Coffee with The GM: where few staff from each department get to sit with the general manager (GM) and have a coffee with snacks in one of the outlets of the hotel itself.

A Colleague of the Month: where best colleagues from the department are recognized over a hi-tea program.

Annual Party: where a hall in a hotel is used, with entertain activities followed by dinner where the food of the hotel is being served to all the staff.

Guest Food to the Cafeteria: The leftover of the guest buffet was shared with the cafeteria, and staff get to taste the menus.

Discounts on Products: Most, importantly during the off-season, they promote staff to use the facilities with good discounts. Either be it in the sister company or where we are employed.

Friends & Family Discount: We are eligible to provide our friends and family referred so they can avail 50% discount on the products.

Recognition Programs: Some recognition programs provide “dine-in” in any of the outlet or for a hotel stay.

Commission & Incentive Offer: Any employee who promotes or refer guest during the promotional times would get a certain commission or an incentive.
With all the above, knowing or unknowingly I was getting product knowledge and even being the secondary customer to my employer. I used to go talk about my restaurants and food to my friends and acquaintances and refer them with even discounts. I bet not only myself, but other back-of-house colleagues were also inspired and became brand ambassadors for the company.

My employer considers the employee as his potential customer as well. Since they were given benefits of discounts, during the off-season, the employees become their guests and their referrals to friends and families draw the revenue to the company. They could explain better about the product to their friend, family, and acquaintances as they are exposed to the product knowledge. So regardless of being back of house staff or front of the house staff, anyone could take part in the revenue generation.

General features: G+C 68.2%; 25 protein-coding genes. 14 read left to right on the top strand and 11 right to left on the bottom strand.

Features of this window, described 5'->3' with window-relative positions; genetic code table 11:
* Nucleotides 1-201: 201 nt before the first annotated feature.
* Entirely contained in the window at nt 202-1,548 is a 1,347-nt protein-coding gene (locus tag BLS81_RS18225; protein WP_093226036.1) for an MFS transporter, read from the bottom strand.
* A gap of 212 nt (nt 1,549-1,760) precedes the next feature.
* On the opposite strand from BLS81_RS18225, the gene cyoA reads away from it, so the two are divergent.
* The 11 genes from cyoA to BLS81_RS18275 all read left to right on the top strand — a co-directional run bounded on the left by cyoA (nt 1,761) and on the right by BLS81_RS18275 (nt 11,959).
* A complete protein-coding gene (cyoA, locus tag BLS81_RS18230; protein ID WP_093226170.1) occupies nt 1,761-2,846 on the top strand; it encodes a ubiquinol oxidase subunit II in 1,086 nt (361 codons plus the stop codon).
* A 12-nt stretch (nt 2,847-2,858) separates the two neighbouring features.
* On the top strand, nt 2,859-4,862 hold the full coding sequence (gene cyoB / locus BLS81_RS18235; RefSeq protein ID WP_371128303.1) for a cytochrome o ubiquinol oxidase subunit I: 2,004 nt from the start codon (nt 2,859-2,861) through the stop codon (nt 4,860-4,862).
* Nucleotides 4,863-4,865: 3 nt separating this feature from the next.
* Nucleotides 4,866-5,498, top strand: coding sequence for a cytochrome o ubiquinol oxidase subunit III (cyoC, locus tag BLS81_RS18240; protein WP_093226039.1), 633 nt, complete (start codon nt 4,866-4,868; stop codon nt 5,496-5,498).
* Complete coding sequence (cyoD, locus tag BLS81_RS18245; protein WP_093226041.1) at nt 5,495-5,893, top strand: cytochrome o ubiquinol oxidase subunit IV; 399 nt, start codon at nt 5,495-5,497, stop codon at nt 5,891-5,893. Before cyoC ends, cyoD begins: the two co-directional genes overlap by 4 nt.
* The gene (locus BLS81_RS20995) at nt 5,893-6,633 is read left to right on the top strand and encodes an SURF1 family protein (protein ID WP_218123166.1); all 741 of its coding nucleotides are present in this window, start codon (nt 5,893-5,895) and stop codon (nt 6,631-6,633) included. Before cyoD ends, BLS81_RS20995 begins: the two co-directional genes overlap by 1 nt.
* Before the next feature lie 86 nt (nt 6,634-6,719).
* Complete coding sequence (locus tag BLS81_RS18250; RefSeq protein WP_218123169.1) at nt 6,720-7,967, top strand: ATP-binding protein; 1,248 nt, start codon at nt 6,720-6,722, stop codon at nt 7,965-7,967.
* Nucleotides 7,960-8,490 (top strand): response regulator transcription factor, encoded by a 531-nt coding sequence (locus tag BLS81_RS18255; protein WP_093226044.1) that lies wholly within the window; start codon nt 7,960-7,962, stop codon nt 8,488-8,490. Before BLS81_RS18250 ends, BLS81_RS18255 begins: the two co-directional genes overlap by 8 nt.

I would say, I loved my company, and the experience I had there was great!
Let’s get back to Nepal:

Yes as my employer wants HR to train people on service, upselling, communication, and revenue generation, some HR might feel handicapped.
The challenges here are:

Training on Service: If you never know how it feels when you are pricked, you cannot explain.

Training on Upselling: If you do not understand the facts of the product, how to upsell.

Training on Communication: If you never use the item, upon what confidence level, you will communicate

Training on Revenue Generation: If you do not have any of the above’s knowledge, revenue generation seems hard.

I found out that the top-level management does not want to let their employees experience the products. Even some of them think, “Oh my employee is showing off using our product,” how daring. I bet many of you have experienced this. They think spending on employees is wasting money. They consider salary as the only compensation. Giving benefits and discounts is an extra burden to the company. That’s why their S&M team struggles to promote the product and raise sales.
It is even more difficult for HR if the top management is not convinced that their employee is the first people to understand and use their product. If there are management who do understand, Great!

If not, Alas! It’s their loss. So, before we train the staff on product knowledge, the top management level must be educated that letting the staff experience the product is the must.

Ranjit is HR Manager at Kathmandu Guest House & Hard Rock Cafe.